When it comes to eating the right amount of healthy foods, we’re often told to eat five pieces of fruit or veg a day, and some advice puts the figure as high as eight or ten pieces.
Trying to create tasty dishes around this goal can be difficult, but not when you can pair fruit with a contrasting, but equally delectable, flavour profile – and there’s something about the combination of salty and sweet that some people just can’t get enough of.
When that sweet flavour comes from deliciously ripe seasonal fruits, then who could blame us for not being able to resist the combination of salty and sweet that comes when fruit is paired with Prosciutto di San Daniele.
Melon and prosciutto is a classic partnership and definitely one of the best pairings, not just for the taste but also the texture. On Italian menus you’ll see it featured as Prosciutto e Melone and it is best when served simply, allowing the flavours to speak for themselves. You can have this dish as an appetiser or as a snack at any time of the day, simply serve the prosciutto wrapped around a slice or chunk of ripe, juicy melon or place it unpretentiously alongside a slice. Whatever way you choose to eat it, this deceptively modest pairing is simply magnificent. The next time you’re grocery shopping, look out for a ripe, fresh, cantaloupe or honeydew melon and be sure to pick up some Prosciutto di San Daniele too. And if you want to add an extra flavour to your plate, slice up a ripe peach, apricot or mango and enjoy the way the flavours and textures seem to dance across your tastebuds.
Another simple yet spectacular pairing is prosciutto and figs. It’s another one of those unassuming pairings that is full of flavour. Fresh figs aren’t fully ripe or truly tasty until they are soft and just ready to drop from the tree. As with melon, it’s best to keep this serving simple, with ripe figs, sliced in half, glazed with olive oil and paired with prosciutto. But if you do want to add a twist to this dish, add goat’s cheese and sprinkle with fresh black truffle slices.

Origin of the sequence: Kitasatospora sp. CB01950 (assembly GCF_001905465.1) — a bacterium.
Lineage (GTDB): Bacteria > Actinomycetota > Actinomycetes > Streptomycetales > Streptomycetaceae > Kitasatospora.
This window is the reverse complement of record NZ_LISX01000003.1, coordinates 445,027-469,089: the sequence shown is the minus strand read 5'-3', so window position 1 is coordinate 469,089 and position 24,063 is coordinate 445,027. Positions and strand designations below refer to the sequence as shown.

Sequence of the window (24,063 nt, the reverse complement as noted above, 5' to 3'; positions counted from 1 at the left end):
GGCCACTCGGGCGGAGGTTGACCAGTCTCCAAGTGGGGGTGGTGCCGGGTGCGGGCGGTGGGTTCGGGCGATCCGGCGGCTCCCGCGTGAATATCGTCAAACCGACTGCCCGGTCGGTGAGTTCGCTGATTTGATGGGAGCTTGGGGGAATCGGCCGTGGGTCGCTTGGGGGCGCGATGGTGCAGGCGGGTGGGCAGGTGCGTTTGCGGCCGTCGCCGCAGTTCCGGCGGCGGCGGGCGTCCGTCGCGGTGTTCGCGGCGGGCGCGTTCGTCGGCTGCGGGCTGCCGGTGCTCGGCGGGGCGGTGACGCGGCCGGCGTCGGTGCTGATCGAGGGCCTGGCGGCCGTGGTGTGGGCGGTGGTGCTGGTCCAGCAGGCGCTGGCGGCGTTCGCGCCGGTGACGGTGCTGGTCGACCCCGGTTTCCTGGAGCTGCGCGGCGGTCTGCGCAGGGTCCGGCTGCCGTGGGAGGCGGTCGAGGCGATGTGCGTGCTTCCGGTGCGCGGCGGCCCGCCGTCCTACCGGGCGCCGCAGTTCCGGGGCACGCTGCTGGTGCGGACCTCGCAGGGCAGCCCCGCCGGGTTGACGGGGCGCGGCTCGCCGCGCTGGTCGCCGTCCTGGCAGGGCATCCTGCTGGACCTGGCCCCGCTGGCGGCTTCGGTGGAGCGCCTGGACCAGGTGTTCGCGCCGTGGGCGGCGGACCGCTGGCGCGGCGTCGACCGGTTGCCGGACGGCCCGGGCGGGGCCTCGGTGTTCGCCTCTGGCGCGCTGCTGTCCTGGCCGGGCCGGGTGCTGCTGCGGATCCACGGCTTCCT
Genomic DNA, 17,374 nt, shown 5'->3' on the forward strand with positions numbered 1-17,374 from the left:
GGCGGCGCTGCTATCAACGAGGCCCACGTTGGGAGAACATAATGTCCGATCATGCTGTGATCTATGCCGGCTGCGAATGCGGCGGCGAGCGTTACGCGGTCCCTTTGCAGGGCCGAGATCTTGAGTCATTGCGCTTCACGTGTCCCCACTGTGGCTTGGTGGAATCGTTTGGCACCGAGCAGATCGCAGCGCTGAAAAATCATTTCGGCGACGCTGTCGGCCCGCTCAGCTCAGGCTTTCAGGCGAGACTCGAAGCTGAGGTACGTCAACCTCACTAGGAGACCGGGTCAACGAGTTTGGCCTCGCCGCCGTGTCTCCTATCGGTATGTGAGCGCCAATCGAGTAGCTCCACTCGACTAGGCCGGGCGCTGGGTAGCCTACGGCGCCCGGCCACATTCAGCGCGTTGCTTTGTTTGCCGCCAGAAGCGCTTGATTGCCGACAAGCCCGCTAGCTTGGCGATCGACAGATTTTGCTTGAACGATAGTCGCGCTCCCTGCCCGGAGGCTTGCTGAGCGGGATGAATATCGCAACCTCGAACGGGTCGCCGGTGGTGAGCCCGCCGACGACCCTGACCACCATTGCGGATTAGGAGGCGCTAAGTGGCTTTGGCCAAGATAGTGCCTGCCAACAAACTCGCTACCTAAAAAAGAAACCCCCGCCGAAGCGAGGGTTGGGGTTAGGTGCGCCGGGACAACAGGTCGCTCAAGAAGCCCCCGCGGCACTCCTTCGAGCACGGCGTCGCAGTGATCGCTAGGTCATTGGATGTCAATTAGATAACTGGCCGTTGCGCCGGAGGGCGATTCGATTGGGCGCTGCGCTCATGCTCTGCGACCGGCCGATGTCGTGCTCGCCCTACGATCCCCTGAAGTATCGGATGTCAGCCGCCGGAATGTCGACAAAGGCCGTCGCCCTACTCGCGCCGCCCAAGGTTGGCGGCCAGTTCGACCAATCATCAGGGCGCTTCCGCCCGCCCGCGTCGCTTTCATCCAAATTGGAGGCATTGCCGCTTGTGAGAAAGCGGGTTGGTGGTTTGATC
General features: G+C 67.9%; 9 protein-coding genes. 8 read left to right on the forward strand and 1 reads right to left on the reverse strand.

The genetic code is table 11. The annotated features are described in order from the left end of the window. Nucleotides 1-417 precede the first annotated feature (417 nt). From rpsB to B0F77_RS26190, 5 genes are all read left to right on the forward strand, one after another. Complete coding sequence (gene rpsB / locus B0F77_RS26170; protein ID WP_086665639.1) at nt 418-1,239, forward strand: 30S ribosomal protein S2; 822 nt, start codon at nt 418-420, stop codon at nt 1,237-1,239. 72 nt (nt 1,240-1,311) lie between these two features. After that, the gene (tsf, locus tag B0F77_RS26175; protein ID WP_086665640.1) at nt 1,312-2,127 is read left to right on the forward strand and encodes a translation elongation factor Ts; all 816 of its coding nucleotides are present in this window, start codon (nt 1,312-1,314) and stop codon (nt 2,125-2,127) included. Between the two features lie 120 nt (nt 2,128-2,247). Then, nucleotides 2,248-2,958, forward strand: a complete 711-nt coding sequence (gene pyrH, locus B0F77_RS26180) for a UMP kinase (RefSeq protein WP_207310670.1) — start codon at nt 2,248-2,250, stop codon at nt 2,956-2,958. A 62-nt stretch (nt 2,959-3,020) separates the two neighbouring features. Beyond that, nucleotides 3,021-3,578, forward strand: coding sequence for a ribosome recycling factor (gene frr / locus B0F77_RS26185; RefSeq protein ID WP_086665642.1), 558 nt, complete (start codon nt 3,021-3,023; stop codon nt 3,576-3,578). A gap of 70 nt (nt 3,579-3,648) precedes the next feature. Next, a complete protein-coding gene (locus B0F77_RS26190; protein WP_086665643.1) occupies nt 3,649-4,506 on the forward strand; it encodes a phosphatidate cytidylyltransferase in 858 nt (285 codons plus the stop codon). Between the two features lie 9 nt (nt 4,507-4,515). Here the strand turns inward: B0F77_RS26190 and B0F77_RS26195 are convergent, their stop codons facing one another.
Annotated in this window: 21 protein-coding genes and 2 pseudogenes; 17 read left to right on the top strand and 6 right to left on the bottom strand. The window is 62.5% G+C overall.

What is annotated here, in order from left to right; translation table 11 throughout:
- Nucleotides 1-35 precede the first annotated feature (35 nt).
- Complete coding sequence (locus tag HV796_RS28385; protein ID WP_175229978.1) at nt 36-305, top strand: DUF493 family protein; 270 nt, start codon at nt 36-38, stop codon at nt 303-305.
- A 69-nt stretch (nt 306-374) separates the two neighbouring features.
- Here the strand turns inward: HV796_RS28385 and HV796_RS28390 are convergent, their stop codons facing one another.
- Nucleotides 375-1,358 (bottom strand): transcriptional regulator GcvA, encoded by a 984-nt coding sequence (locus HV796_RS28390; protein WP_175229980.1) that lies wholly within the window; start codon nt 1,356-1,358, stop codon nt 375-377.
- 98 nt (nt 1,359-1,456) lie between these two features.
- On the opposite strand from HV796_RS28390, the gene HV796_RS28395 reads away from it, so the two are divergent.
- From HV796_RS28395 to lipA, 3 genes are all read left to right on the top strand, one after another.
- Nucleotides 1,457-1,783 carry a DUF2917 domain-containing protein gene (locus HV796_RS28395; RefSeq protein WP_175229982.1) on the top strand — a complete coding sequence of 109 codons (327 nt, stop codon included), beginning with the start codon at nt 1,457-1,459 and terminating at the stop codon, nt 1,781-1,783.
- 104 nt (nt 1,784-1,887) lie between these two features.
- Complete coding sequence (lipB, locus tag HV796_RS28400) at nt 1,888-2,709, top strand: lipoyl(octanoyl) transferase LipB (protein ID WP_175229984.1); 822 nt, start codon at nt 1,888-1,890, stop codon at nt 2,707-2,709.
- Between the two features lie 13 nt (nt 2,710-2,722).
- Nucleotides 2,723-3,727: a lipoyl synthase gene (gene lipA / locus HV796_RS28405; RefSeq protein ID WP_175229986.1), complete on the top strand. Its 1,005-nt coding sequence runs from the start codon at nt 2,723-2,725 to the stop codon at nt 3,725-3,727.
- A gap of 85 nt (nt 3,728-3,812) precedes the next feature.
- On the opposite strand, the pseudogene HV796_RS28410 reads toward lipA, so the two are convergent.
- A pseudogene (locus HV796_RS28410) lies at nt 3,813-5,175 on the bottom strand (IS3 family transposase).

Did you know that the avocado, one of the most popular and Instagramable ingredients of the past few years, is actually a berry? It is, and most of us already know that this nutrient-dense fruit, with its fleshy pulp and seed, makes a great breakfast dish, especially when you pair avocado with prosciutto. So next time you go to make smashed avocado on toasted ciabatta for breakfast or brunch, drape a few slices of Prosciutto di San Daniele on top – your tastebuds will thank you for it. Still hungry come lunchtime? The try a salad of prosciutto, ruby red grapefruit and avocado, topped with freshly ground black pepper and a light sesame oil.
If you find yourself hosting a party and searching for inspiring canapés to serve to your guests, try strawberry and prosciutto. All you need is a punnet of strawberries, so that you can wrap a slice of Prosciutto di San Daniele around each one, securing it with a cocktail stick if required. Presented artfully on a plate, you’ll not only impress your guests with a taste combination they may never have come across before, you’ll be serving them up a wonderfully flavoursome treat too.
Still seeking more fruit-filled ideas?
Since the velvety texture of prosciutto works with a variety of different foods, experiment with melt-in-the-mouth prosciutto wrapped round slices of crunchy, perhaps slightly tart (depending on the apple variety), apple – the difference in texture provides an added layer of complexity to this pairing.
Then there’s grapes, a classic cheese board pairing that also benefits from the salty addition of prosciutto, a dish that’s perfected with a drizzle of honey or a spoonful of mostarda di frutta, a condiment hailing from northern Italy that’s made from candied fruit and a mustard-flavoured syrup.
Your fruit and prosciutto pairings can also benefit from touch of celebrity chef magic, as with this sumptuous recipe created for Prosciutto di San Daniele by Angela Hartnett. Her Prosciutto di San Daniele, Pear and Mackerel Salad provides the right amount of surprise and delight with a combination of proteins and a deliciously ripe pear, when served as an appetiser or a summer salad.